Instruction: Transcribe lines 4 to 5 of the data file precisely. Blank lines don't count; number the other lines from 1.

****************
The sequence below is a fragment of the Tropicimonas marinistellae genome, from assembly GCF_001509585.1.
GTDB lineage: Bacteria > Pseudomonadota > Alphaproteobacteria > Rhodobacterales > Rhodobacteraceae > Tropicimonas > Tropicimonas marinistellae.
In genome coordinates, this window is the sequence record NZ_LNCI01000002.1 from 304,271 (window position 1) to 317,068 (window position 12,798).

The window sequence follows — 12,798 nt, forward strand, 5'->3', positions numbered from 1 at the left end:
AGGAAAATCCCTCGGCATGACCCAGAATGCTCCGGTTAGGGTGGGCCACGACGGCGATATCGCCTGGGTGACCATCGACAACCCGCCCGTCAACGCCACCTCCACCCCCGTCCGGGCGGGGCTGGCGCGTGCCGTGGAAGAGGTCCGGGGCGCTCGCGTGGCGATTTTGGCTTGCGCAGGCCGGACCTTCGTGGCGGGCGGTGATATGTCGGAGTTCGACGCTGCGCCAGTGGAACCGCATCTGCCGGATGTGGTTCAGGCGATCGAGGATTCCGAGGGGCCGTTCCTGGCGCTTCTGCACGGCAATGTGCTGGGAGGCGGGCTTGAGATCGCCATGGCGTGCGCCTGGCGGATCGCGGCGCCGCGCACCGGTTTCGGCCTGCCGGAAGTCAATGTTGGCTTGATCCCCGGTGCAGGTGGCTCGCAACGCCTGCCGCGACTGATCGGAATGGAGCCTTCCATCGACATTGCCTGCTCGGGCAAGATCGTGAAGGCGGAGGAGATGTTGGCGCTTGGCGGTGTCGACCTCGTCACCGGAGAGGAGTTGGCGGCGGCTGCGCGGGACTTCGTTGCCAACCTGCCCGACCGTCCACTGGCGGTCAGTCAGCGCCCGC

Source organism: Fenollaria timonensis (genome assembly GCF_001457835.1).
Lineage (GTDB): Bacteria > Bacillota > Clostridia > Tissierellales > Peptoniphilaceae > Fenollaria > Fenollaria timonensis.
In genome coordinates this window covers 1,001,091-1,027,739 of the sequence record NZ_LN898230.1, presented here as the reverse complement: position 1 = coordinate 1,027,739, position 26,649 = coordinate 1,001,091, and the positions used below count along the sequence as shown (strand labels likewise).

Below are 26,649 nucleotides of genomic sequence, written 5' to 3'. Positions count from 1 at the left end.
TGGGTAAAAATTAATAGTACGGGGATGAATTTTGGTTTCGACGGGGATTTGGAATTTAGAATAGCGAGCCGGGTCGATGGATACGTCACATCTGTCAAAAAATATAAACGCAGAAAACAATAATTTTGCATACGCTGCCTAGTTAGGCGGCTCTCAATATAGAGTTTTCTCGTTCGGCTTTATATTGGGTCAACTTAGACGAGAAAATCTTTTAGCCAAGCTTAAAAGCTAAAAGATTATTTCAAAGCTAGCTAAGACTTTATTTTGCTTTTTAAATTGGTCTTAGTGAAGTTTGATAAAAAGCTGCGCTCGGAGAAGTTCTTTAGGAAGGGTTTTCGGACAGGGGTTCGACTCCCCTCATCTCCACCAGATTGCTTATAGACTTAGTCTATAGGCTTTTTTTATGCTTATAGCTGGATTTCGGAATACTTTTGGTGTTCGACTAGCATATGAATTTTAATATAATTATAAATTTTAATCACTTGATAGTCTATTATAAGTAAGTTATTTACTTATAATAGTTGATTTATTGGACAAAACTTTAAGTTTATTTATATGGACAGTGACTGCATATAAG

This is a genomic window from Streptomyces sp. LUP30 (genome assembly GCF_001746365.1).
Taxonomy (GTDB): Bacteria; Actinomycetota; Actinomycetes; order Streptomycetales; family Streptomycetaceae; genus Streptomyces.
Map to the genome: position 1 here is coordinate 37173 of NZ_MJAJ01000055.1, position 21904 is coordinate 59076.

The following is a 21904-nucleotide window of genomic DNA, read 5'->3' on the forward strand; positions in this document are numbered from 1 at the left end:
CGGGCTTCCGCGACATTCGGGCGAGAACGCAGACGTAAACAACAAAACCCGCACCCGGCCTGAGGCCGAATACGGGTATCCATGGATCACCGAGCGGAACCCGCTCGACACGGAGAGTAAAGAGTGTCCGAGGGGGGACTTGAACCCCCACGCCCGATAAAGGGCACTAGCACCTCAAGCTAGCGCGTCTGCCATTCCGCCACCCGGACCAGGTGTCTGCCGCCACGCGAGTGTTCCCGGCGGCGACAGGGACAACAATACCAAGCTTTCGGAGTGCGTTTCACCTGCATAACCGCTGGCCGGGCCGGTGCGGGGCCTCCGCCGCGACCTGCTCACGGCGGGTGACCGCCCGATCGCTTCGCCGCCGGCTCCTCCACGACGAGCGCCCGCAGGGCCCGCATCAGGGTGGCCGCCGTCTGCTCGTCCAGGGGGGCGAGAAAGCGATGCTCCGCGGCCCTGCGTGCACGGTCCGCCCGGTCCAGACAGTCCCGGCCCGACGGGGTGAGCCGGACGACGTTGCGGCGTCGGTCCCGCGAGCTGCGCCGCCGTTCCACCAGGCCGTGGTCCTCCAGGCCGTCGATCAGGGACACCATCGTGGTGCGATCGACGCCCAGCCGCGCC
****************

The window sequence follows — 12,798 nt, forward strand, 5'->3', positions numbered from 1 at the left end:
AGGAAAATCCCTCGGCATGACCCAGAATGCTCCGGTTAGGGTGGGCCACGACGGCGATATCGCCTGGGTGACCATCGACAACCCGCCCGTCAACGCCACCTCCACCCCCGTCCGGGCGGGGCTGGCGCGTGCCGTGGAAGAGGTCCGGGGCGCTCGCGTGGCGATTTTGGCTTGCGCAGGCCGGACCTTCGTGGCGGGCGGTGATATGTCGGAGTTCGACGCTGCGCCAGTGGAACCGCATCTGCCGGATGTGGTTCAGGCGATCGAGGATTCCGAGGGGCCGTTCCTGGCGCTTCTGCACGGCAATGTGCTGGGAGGCGGGCTTGAGATCGCCATGGCGTGCGCCTGGCGGATCGCGGCGCCGCGCACCGGTTTCGGCCTGCCGGAAGTCAATGTTGGCTTGATCCCCGGTGCAGGTGGCTCGCAACGCCTGCCGCGACTGATCGGAATGGAGCCTTCCATCGACATTGCCTGCTCGGGCAAGATCGTGAAGGCGGAGGAGATGTTGGCGCTTGGCGGTGTCGACCTCGTCACCGGAGAGGAGTTGGCGGCGGCTGCGCGGGACTTCGTTGCCAACCTGCCCGACCGTCCACTGGCGGTCAGTCAGCGCCCGC